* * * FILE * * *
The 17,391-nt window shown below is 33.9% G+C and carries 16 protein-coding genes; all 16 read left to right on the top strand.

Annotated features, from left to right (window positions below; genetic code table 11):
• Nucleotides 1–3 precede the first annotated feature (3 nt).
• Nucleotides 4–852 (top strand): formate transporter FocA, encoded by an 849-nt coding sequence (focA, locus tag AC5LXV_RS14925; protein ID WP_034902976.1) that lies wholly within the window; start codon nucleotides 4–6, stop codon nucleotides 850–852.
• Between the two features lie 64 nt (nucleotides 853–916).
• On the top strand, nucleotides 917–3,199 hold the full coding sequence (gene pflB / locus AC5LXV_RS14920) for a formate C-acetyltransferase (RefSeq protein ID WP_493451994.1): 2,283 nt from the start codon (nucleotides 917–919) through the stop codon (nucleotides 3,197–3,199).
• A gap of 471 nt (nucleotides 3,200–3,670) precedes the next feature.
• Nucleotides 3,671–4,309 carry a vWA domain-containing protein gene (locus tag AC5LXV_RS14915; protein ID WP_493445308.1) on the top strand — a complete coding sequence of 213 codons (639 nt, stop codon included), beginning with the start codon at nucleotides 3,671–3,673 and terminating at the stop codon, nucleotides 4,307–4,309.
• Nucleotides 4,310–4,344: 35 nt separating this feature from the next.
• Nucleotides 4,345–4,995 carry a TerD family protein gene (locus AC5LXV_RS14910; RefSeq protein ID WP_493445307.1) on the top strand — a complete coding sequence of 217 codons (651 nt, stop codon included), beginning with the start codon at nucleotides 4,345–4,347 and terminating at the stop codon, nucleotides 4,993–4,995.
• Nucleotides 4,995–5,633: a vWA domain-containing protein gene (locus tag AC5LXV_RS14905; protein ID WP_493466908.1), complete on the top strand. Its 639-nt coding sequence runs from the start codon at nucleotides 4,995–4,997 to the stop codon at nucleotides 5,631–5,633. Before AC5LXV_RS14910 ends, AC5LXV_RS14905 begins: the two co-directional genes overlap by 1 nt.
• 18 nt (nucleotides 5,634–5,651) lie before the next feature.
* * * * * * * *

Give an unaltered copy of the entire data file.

The 17,391-nt window shown below is 33.9% G+C and carries 16 protein-coding genes; all 16 read left to right on the top strand.

Annotated features, from left to right (window positions below; genetic code table 11):
• Nucleotides 1–3 precede the first annotated feature (3 nt).
• Nucleotides 4–852 (top strand): formate transporter FocA, encoded by an 849-nt coding sequence (focA, locus tag AC5LXV_RS14925; protein ID WP_034902976.1) that lies wholly within the window; start codon nucleotides 4–6, stop codon nucleotides 850–852.
• Between the two features lie 64 nt (nucleotides 853–916).
• On the top strand, nucleotides 917–3,199 hold the full coding sequence (gene pflB / locus AC5LXV_RS14920) for a formate C-acetyltransferase (RefSeq protein ID WP_493451994.1): 2,283 nt from the start codon (nucleotides 917–919) through the stop codon (nucleotides 3,197–3,199).
• A gap of 471 nt (nucleotides 3,200–3,670) precedes the next feature.
• Nucleotides 3,671–4,309 carry a vWA domain-containing protein gene (locus tag AC5LXV_RS14915; protein ID WP_493445308.1) on the top strand — a complete coding sequence of 213 codons (639 nt, stop codon included), beginning with the start codon at nucleotides 3,671–3,673 and terminating at the stop codon, nucleotides 4,307–4,309.
• Nucleotides 4,310–4,344: 35 nt separating this feature from the next.
• Nucleotides 4,345–4,995 carry a TerD family protein gene (locus AC5LXV_RS14910; RefSeq protein ID WP_493445307.1) on the top strand — a complete coding sequence of 217 codons (651 nt, stop codon included), beginning with the start codon at nucleotides 4,345–4,347 and terminating at the stop codon, nucleotides 4,993–4,995.
• Nucleotides 4,995–5,633: a vWA domain-containing protein gene (locus tag AC5LXV_RS14905; protein ID WP_493466908.1), complete on the top strand. Its 639-nt coding sequence runs from the start codon at nucleotides 4,995–4,997 to the stop codon at nucleotides 5,631–5,633. Before AC5LXV_RS14910 ends, AC5LXV_RS14905 begins: the two co-directional genes overlap by 1 nt.
• 18 nt (nucleotides 5,634–5,651) lie before the next feature.